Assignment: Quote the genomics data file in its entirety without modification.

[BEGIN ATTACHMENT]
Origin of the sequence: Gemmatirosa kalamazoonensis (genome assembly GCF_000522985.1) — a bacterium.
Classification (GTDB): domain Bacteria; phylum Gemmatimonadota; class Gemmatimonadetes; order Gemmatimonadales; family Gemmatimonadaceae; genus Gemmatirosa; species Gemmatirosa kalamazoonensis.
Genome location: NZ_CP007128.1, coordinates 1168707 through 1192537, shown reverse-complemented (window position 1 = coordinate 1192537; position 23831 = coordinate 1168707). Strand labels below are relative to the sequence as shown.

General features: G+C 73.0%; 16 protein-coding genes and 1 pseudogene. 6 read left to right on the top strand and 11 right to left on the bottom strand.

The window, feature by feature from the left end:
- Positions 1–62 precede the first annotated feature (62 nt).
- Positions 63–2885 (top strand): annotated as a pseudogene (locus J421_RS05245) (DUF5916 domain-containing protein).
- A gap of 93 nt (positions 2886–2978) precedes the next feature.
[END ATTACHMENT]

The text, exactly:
Origin of the sequence: Gemmatirosa kalamazoonensis (genome assembly GCF_000522985.1) — a bacterium.
Classification (GTDB): domain Bacteria; phylum Gemmatimonadota; class Gemmatimonadetes; order Gemmatimonadales; family Gemmatimonadaceae; genus Gemmatirosa; species Gemmatirosa kalamazoonensis.
Genome location: NZ_CP007128.1, coordinates 1168707 through 1192537, shown reverse-complemented (window position 1 = coordinate 1192537; position 23831 = coordinate 1168707). Strand labels below are relative to the sequence as shown.

General features: G+C 73.0%; 16 protein-coding genes and 1 pseudogene. 6 read left to right on the top strand and 11 right to left on the bottom strand.

The window, feature by feature from the left end:
- Positions 1–62 precede the first annotated feature (62 nt).
- Positions 63–2885 (top strand): annotated as a pseudogene (locus J421_RS05245) (DUF5916 domain-containing protein).
- A gap of 93 nt (positions 2886–2978) precedes the next feature.